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  8. buzglyd

    buzglyd TUG Member

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    My company pays our employees at 100%. Family is up to them. The cost of insurance tripled after the “Affordable” Care Act. Imagine what our monthly bill is for 40 people.
     
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  9. VacationForever

    VacationForever Tug Review Crew: Rookie TUG Member

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    That has to be before ACA. All max out of pocket have gone up with higher premiums at the same time.
     
  10. pedro47

    pedro47 TUG Review Crew: Expert TUG Member

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    I worked 35 plus years and I never worked for a company that paid 100% of the health insurance costs.
     
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  11. bogey21

    bogey21 TUG Member

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    I'm going back a long time here but my recollection is that my ex-wife's Father worked for Fortune 500 Company who I choose not to name. He was a fork lift driver. Not only was his Health Insurance 100% free but when he retired he had free Health Insurance for life. My recollection is that he worked for this company from roughly 1945 to around 1975...

    George
     
  12. Passepartout

    Passepartout TUG Review Crew: Veteran TUG Member

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    All employers have a different take on this, but from what I see/hear/read, they offer the minimal amount of heath insurance coverage they can in their industry and location to attract the level of employees they want.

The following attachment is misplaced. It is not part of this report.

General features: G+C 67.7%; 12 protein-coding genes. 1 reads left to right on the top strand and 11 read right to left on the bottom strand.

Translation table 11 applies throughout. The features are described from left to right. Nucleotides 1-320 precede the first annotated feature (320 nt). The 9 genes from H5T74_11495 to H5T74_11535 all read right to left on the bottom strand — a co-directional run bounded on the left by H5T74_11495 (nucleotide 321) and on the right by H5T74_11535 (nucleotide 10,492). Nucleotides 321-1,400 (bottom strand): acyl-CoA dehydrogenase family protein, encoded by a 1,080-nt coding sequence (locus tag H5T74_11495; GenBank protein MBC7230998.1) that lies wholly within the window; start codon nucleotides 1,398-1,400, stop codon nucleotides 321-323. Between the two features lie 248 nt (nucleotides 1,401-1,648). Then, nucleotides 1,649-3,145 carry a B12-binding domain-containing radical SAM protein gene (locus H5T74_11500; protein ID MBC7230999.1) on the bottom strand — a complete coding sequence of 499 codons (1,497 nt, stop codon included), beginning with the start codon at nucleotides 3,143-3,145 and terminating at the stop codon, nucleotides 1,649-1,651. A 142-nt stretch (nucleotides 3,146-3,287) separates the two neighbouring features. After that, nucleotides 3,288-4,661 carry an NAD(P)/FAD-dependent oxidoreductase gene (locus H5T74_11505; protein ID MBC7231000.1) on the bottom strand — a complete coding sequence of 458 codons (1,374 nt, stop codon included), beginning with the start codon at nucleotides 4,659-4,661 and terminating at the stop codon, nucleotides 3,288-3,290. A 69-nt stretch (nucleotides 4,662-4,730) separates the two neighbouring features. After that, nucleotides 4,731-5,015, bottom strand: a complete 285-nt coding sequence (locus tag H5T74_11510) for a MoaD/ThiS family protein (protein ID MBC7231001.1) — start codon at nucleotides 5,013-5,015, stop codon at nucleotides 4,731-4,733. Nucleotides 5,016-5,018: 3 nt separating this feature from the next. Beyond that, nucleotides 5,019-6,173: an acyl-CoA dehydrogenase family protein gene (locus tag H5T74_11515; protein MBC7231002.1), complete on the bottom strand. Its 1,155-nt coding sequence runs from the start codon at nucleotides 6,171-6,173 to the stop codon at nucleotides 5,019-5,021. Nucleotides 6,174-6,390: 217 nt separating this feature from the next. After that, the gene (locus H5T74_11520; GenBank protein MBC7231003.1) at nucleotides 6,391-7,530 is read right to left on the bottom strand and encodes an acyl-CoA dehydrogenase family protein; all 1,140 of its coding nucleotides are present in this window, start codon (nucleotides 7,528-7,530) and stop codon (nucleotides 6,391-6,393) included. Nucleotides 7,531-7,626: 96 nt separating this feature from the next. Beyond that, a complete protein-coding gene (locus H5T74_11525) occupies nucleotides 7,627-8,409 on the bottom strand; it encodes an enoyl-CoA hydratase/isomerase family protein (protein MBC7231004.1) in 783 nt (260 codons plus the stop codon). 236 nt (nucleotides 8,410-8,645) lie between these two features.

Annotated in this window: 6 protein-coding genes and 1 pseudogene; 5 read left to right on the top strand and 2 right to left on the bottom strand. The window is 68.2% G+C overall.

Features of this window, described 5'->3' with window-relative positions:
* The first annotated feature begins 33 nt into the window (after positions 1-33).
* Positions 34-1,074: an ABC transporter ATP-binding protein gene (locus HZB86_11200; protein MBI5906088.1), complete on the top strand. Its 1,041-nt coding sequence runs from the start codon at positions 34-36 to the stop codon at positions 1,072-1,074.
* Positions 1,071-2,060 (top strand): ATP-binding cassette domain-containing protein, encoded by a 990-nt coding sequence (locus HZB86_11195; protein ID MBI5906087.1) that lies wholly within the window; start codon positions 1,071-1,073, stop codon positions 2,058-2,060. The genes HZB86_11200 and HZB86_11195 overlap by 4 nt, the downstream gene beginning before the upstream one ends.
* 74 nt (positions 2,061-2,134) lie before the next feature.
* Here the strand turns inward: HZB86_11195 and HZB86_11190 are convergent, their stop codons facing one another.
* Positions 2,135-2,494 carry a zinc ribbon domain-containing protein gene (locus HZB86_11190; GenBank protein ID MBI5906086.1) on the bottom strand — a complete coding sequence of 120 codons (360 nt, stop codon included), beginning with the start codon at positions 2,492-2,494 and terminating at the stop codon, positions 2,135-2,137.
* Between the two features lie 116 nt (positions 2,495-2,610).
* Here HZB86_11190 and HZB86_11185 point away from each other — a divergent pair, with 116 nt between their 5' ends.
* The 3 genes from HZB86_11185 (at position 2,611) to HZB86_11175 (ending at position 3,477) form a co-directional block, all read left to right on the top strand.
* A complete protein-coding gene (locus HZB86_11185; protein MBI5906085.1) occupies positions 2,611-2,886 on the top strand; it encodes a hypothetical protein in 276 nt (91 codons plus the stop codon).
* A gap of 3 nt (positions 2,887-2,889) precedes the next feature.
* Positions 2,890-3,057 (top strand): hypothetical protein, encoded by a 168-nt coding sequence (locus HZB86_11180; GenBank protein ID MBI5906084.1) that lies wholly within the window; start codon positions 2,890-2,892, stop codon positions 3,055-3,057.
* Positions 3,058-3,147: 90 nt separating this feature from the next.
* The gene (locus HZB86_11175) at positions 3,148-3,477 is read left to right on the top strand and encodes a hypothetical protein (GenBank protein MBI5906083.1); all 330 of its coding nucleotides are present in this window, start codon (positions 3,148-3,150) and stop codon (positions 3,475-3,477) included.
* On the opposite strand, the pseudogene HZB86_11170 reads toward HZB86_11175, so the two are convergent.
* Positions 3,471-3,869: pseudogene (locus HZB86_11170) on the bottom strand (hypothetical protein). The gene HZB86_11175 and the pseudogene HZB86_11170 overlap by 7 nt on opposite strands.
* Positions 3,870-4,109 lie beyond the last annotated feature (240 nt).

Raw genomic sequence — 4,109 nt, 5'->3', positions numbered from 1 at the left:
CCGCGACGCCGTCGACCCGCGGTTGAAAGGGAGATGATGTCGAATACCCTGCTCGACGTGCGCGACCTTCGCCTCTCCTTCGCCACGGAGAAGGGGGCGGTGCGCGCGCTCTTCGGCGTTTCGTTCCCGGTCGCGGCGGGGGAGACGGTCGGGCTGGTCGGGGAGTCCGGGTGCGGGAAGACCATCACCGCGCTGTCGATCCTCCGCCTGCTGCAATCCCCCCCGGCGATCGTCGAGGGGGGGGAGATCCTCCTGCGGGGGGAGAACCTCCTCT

It shouldn't come as a surprise that the medical field seems to offer the best coverage.

    Last week I had occasion to chat with a couple of nice middle-aged folks at our hospital who push wheelchairs with patients to/from rooms to various tests/procedures in the hospital. They simply worked there for the insurance. One told me that his 'regular' job paid more in 2 hours than a week working at the hospital, but offered no insurance. The other lady had been a homemaker to a self-employed man. She had never paid into Social Security/Medicare, so so pushed wheelchairs for some income and the insurance. Both told me that they walked 8-15 miles a day and had never been in better physical condition.

    Jim
     
  13. presley

    presley TUG Review Crew: Expert TUG Member

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    The job I recently left gave me $150./month reimbursement if I could prove I had insurance. My insurance is over $500./month for just myself.

    One of my daughters had 50% paid by her employer.

    My other daughter gets $200. taken out of her check each month for her insurance which includes really good coverage for medical, dental and vision.

    So, it depends on where you work. Normally, you'll pay about 75%-100% of your family's premiums. Often you can find cheaper insurance on your own and not through the job.
     
  14. klpca

    klpca TUG Review Crew: Veteran TUG Member